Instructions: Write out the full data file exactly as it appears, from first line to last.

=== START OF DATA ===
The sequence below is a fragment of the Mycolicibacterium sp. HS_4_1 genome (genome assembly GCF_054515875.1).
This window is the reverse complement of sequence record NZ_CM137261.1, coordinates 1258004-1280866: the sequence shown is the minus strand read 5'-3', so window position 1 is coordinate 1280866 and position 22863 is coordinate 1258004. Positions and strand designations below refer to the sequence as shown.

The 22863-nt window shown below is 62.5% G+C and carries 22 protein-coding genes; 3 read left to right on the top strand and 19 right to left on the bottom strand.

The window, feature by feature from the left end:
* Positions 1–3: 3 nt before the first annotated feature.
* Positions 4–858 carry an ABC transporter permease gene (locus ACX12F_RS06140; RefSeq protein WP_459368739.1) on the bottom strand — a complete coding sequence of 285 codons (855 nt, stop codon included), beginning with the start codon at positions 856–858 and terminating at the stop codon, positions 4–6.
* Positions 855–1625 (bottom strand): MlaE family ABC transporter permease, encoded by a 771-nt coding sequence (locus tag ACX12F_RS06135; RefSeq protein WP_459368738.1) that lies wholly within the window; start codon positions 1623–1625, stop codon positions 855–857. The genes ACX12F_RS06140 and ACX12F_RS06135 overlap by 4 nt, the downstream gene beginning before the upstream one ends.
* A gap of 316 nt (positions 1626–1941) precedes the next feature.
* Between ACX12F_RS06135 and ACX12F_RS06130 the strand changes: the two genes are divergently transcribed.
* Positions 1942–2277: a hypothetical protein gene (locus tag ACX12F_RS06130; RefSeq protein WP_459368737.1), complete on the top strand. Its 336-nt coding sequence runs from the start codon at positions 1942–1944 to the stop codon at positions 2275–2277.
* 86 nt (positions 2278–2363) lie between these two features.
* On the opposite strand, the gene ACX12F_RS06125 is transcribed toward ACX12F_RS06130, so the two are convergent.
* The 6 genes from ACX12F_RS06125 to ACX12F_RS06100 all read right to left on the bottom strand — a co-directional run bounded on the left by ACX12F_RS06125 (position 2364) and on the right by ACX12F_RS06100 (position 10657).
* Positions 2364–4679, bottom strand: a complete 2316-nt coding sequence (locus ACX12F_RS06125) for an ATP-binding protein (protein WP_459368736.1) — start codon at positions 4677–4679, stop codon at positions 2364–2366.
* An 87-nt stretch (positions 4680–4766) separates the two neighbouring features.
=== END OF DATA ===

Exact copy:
The sequence below is a fragment of the Mycolicibacterium sp. HS_4_1 genome (genome assembly GCF_054515875.1).
This window is the reverse complement of sequence record NZ_CM137261.1, coordinates 1258004-1280866: the sequence shown is the minus strand read 5'-3', so window position 1 is coordinate 1280866 and position 22863 is coordinate 1258004. Positions and strand designations below refer to the sequence as shown.

The 22863-nt window shown below is 62.5% G+C and carries 22 protein-coding genes; 3 read left to right on the top strand and 19 right to left on the bottom strand.

The window, feature by feature from the left end:
* Positions 1–3: 3 nt before the first annotated feature.
* Positions 4–858 carry an ABC transporter permease gene (locus ACX12F_RS06140; RefSeq protein WP_459368739.1) on the bottom strand — a complete coding sequence of 285 codons (855 nt, stop codon included), beginning with the start codon at positions 856–858 and terminating at the stop codon, positions 4–6.
* Positions 855–1625 (bottom strand): MlaE family ABC transporter permease, encoded by a 771-nt coding sequence (locus tag ACX12F_RS06135; RefSeq protein WP_459368738.1) that lies wholly within the window; start codon positions 1623–1625, stop codon positions 855–857. The genes ACX12F_RS06140 and ACX12F_RS06135 overlap by 4 nt, the downstream gene beginning before the upstream one ends.
* A gap of 316 nt (positions 1626–1941) precedes the next feature.
* Between ACX12F_RS06135 and ACX12F_RS06130 the strand changes: the two genes are divergently transcribed.
* Positions 1942–2277: a hypothetical protein gene (locus tag ACX12F_RS06130; RefSeq protein WP_459368737.1), complete on the top strand. Its 336-nt coding sequence runs from the start codon at positions 1942–1944 to the stop codon at positions 2275–2277.
* 86 nt (positions 2278–2363) lie between these two features.
* On the opposite strand, the gene ACX12F_RS06125 is transcribed toward ACX12F_RS06130, so the two are convergent.
* The 6 genes from ACX12F_RS06125 to ACX12F_RS06100 all read right to left on the bottom strand — a co-directional run bounded on the left by ACX12F_RS06125 (position 2364) and on the right by ACX12F_RS06100 (position 10657).
* Positions 2364–4679, bottom strand: a complete 2316-nt coding sequence (locus ACX12F_RS06125) for an ATP-binding protein (protein WP_459368736.1) — start codon at positions 4677–4679, stop codon at positions 2364–2366.
* An 87-nt stretch (positions 4680–4766) separates the two neighbouring features.